It’s only been two years since Jimmy Graham last made the Pro Bowl, but after a disappointing first season with the Packers, the veteran tight end — I’m also required to point out he’s a former basketball player — has heard what you’ve been saying about him and you can bet he’s using what you’ve been saying as motivation.
On Monday, after a joint practice with the Texans, Graham made it clear he’s well aware what his perception is at this stage in his career. He knows he’s often regarded as past his prime — or put another way, he knows we all think he’s “old and slow.”
But he also thinks new coach Matt LaFleur’s offensive system is designed to get the most out of him.
“This is an offense where they match up a lot of formations, and the run to the pass. And for me, that’s all good,” Graham said, per Jason Wilde of the Wisconsin State Journal. “And, they like to use the tight end quite a bit. I think we’ve got a dynamic group of tight ends and we’ve got a good mix of veterans and young kids. I’m excited to see what we’re going to do this year. I really am.
“Everybody thinks I’m old and slow now, so, we’ll see what happens.”
Graham’s not wrong. Most people do seem to think he’s “old and slow,” but that’s only because Graham has looked old and slow over the past few seasons.
Even though he made the Pro Bowl in 2017 after a 10-touchdown season with the Seahawks, Graham averaged only 9.1 yards per catch that season, as he morphed into a deadly red zone weapon that was mostly ineffective in between the 20s. In other words, he wasn’t the explosive weapon he once was with the Saints, when he looked like one of the league’s top pass-catching tight ends.
Since leaving the Saints before the 2015 season, Graham still ranks fifth in receiving yards and eighth in touchdown catches among all tight ends, but with the Saints from 2010-14, Graham ranked first in receiving yards and second in touchdown catches at his position group.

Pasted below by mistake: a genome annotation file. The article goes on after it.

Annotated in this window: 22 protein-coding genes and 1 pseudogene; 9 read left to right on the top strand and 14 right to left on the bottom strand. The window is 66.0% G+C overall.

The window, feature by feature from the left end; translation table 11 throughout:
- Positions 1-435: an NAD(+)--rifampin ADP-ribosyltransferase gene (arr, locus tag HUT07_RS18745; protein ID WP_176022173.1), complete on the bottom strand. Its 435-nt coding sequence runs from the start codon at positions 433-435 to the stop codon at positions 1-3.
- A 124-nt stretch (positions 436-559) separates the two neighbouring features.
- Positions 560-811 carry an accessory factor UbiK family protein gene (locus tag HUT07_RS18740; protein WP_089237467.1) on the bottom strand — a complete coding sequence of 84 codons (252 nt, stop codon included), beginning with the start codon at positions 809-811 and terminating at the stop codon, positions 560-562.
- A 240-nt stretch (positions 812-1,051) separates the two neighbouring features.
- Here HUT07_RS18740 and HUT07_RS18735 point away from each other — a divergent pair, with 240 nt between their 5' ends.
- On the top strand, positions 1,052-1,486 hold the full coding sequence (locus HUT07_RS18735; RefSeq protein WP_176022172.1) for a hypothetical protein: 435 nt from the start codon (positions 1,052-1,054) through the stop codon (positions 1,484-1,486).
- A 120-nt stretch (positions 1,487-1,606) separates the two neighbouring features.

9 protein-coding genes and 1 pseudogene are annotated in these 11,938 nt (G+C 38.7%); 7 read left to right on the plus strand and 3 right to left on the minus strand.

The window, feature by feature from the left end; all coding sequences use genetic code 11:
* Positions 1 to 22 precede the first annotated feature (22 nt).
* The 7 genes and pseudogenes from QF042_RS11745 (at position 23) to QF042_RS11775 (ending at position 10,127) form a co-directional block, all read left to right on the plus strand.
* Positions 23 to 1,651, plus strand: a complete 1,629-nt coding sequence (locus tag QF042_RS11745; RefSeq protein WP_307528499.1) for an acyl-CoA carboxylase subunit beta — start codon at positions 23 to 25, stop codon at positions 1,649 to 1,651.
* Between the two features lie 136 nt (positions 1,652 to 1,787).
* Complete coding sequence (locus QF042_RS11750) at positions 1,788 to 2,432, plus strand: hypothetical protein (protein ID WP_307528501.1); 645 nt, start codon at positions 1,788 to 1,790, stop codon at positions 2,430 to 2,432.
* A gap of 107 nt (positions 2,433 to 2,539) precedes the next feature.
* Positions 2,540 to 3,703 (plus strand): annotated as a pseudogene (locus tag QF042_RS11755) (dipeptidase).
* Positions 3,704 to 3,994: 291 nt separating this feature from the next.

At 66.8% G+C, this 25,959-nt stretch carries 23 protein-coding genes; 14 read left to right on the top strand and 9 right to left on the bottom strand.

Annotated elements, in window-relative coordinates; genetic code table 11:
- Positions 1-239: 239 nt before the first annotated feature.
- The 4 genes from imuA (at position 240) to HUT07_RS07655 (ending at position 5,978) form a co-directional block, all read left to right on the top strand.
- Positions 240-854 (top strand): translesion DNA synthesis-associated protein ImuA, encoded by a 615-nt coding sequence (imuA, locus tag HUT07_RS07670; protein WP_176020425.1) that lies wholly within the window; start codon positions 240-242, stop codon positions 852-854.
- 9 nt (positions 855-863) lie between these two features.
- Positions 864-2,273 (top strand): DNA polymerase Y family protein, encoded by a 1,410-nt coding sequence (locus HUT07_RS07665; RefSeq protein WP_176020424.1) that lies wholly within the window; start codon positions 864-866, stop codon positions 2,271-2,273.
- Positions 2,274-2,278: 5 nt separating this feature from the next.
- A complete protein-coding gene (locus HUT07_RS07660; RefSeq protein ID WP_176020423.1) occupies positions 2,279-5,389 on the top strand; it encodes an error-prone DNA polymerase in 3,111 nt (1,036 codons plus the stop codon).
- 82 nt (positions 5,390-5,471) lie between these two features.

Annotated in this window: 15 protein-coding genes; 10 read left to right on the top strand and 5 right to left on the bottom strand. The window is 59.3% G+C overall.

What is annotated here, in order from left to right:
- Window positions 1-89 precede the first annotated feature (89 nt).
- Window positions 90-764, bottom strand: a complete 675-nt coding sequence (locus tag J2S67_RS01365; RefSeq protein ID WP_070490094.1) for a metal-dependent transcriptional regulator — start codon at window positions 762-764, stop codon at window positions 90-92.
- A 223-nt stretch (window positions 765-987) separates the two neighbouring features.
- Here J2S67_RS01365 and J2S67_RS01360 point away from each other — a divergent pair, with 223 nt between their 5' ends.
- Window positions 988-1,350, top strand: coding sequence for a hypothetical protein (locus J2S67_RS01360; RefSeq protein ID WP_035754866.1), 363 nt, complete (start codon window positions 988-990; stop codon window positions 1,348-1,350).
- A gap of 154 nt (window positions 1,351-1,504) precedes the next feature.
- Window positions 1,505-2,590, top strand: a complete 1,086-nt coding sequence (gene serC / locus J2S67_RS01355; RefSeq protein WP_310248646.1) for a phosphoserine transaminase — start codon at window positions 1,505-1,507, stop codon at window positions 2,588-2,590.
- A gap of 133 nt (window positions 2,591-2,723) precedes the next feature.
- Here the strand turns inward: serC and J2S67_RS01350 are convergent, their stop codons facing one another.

, Graham disappointed with 55 receptions, 636 yards, and only two touchdowns. The touchdowns dried up in Green Bay. And Graham looked like just another ordinary tight end out there.
Graham knows all of this, which is why he’s “fired up” about the chance to “shut a lot of people up.”
“When I get those opportunities, I have to show him that I’m the biggest, fastest thing out there. I have to go up and get those grabs for him,” Graham said. “I’ve been focused and I’m ready to get this thing started obviously. We have four more weeks here, but I’m about as fired up as I’ve ever been to go and shut a lot of people up.”
Graham is likely also well aware that if he fails to produce again in 2019, he might be a goner. While he’s under contract through next season, the Packers can cut Graham in the offseason and save $8 million against the cap, according to Spotrac. Adding to the likelihood that the Packers will move on from Graham is the presence of third-round rookie Jace Sternberger, who has the potential to develop into a capable pass-catching tight end.
For the upcoming season, Graham and Sternberger should both expect to be given plenty of chances to contribute. As Graham said, LaFleur’s system is tight end friendly. With LaFleur as the offensive coordinator last season, the Titans’ offense used 12 personnel (one back and two tight ends) on 26 percent of their snaps when league average was 16 percent, according to Sharp Football Stats. They used 13 personnel (one back and three tight ends) 13 percent of the time when league average was three percent, also according to Sharp Football Stats. That bodes well for Graham.
Graham, who will turn 33 in November, should get the opportunities to prove he’s not washed up. But at this stage of his career, it’s much more likely his best years are well behind him. That said, if the Packers can turn him into a red zone weapon the way the Seahawks did, they can make him extremely useful. Graham might be aging, but he’s still a 6-foot-7 tight end who can come down with jump balls in the end zone and box out smaller defensive backs.
That holds value in today’s NFL. Graham might not be as valuable as he once was, but he can still be valuable to a team like the Packers as they chase another Super Bowl before the end of the Aaron Rodgers era.